‘Looking back, I think I was always a kind of novelist in hiding and I rather wish I’d learned the art of fiction after Poppy. I guess the reasons I didn’t are complex – to do with having one foot in the university system, probably psychological reasons going back to childhood when I’d get into trouble for my ‘stories’ (my mother called them my embroidery!) and also a deep vein of interest in history which also goes right back to early days of school.’
Just as tough to resolve was the question of relations between history and invented experience, since Modjeska’s academic background had in the past placed her on the other side of the divide. The challenge, she says, ‘was learning to trust the characters as the foundation of the novel and let the history speak through them’. It is a measure of her success that the huge amounts of information contained in The Mountain – from the early years of independence to Highland bark-cloth design, traditional land ownership and forest exploitation – are allowed to unfold through characters’ individual experience rather than editorials embedded in the text.
The question all of this information raises is more personal: to what degree has the author’s life informed The Mountain? While Modjeska is at pains to explain that the novel is not autobiographical, she readily admits how deeply it has been informed by her time in Papua New Guinea (she did go into the field with her then husband, and completed a year at university in Port Moresby before moving to Australia in the early 1970s), by her return trips, and by her wide reading of history, poetry, fiction and anthropology by locals and outsiders. More recently, Modjeska’s efforts to establish small-scale education and arts-based projects in two villages has renewed her ties to PNG:
‘I like Hilary Mantel’s phrase “informed imagination” and that’s how I think of it, and what I hope I have come some way towards achieving. So yes, the “history”, the background against which the lives and loves of the characters take shape is ‘informed’ and I hope will be recognisable to others who have lived through those extraordinary years, but it is as much an exercise in “imagination"… For instance, while Rika and Aaron are fully imagined characters, the conflicting pressures on them – political, emotional, cultural – are informed by what I have seen, and known (in others) and read.’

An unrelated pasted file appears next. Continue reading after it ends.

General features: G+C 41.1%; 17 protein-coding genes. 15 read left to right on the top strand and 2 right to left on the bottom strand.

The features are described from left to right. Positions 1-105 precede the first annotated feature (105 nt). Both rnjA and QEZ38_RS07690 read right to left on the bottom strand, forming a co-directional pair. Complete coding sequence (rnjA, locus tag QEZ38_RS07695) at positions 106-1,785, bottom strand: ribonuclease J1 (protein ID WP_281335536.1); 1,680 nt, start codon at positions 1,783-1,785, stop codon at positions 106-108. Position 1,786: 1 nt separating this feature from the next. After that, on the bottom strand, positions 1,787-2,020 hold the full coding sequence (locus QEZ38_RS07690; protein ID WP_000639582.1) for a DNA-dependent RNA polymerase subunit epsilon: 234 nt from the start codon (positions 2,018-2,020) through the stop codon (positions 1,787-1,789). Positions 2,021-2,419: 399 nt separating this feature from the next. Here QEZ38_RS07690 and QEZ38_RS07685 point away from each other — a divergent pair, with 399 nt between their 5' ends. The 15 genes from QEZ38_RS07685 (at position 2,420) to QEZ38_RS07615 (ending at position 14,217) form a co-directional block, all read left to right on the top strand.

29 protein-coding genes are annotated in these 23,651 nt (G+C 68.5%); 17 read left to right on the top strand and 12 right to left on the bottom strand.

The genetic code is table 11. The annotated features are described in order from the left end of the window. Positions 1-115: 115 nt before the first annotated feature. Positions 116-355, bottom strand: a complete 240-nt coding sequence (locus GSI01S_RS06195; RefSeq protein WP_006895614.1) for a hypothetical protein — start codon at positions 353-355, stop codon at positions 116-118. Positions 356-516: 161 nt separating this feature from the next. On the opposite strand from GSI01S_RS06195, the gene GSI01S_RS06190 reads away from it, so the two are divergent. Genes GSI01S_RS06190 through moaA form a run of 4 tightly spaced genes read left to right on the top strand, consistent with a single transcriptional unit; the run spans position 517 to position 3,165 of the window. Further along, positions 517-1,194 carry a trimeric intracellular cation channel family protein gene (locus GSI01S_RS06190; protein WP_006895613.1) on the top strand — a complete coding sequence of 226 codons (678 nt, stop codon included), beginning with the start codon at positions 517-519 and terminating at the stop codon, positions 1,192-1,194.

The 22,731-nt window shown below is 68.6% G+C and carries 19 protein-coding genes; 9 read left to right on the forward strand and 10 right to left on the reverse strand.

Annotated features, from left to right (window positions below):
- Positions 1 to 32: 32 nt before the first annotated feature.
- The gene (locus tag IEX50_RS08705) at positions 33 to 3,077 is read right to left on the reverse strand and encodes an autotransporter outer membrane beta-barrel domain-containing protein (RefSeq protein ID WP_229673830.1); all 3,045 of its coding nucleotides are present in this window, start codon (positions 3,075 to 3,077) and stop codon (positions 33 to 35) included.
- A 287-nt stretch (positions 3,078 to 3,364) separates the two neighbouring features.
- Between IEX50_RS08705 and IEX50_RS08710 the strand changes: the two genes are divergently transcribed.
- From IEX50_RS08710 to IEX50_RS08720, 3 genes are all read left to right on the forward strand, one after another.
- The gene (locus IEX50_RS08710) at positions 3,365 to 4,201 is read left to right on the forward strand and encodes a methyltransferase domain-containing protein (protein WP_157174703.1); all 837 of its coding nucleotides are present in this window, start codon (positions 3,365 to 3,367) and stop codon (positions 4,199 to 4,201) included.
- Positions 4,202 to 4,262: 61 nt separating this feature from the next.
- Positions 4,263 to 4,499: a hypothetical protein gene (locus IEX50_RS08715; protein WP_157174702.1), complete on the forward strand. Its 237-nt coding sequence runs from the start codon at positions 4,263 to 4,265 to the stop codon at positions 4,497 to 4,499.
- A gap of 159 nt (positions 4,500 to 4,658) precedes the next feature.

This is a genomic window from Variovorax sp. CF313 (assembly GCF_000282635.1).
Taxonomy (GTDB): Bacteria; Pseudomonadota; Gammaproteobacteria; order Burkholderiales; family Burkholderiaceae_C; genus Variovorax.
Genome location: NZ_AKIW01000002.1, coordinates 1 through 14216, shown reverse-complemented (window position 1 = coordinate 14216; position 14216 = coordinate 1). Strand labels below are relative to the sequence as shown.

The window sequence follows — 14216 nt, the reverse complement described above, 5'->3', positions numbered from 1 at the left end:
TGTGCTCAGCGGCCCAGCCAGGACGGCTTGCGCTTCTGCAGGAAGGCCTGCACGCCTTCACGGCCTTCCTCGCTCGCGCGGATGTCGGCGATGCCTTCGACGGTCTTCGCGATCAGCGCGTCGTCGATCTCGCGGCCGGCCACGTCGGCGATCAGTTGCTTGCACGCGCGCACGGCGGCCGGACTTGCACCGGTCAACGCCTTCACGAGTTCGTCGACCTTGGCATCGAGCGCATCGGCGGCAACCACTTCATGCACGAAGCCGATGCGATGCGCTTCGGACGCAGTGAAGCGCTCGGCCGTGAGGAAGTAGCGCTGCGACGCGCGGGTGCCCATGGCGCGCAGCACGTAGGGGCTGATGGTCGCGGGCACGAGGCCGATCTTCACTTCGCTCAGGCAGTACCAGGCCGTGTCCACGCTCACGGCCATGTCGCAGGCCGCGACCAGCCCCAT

When I make tentative mention of one of the few Australian novels of Papua New Guinea that I know of, Randolph Stow’s Visitants, Modjeska’s response is enthusiastic – it is ‘the great PNG novel by an Australian. A fine, fine novel, which does something no one else from the outside has done ‘ – but she then goes on speak of the achievements of local writers, such as Russell Soaba and Vincent Eri, in terms so warm and familiar that I am ashamed to have never heard of them. Nor have I heard of anthropologists like Marilyn Strathern, who Modjeska admires for her critiques of those who would apply Western notions of subjectivity – of the self and its constructions – to non-Western subjects.
Modjeska’s acknowledgement of these local voices and these criticisms might lead some to wonder at the rightness of an outsider presuming to narrate the experience of a world so removed from the author’s own. But The Mountain’s success – its nuanced description of the confusions and ambiguities that attend characters who are neither black nor white, neither wholly of the traditional past or the globalised present – mitigates against these political complaints.
For all the difference the novel describes, its substance recalls those old Enlightenment principles espoused by Rika’s forbears: Europeans who, in the great Polish journalist Ryszard Kapuscinski’s words, ‘tried to build bridges of understanding with Others’. ‘Referring to these efforts, and carrying on with them,’ concluded the Pole, ‘is not just an ethical duty but also an urgent task for a time in a world where everything is so fragile and where there is so much demagogy, distortion, fanaticism and bad will.’
Geordie Williamson is chief literary critic of the Australian.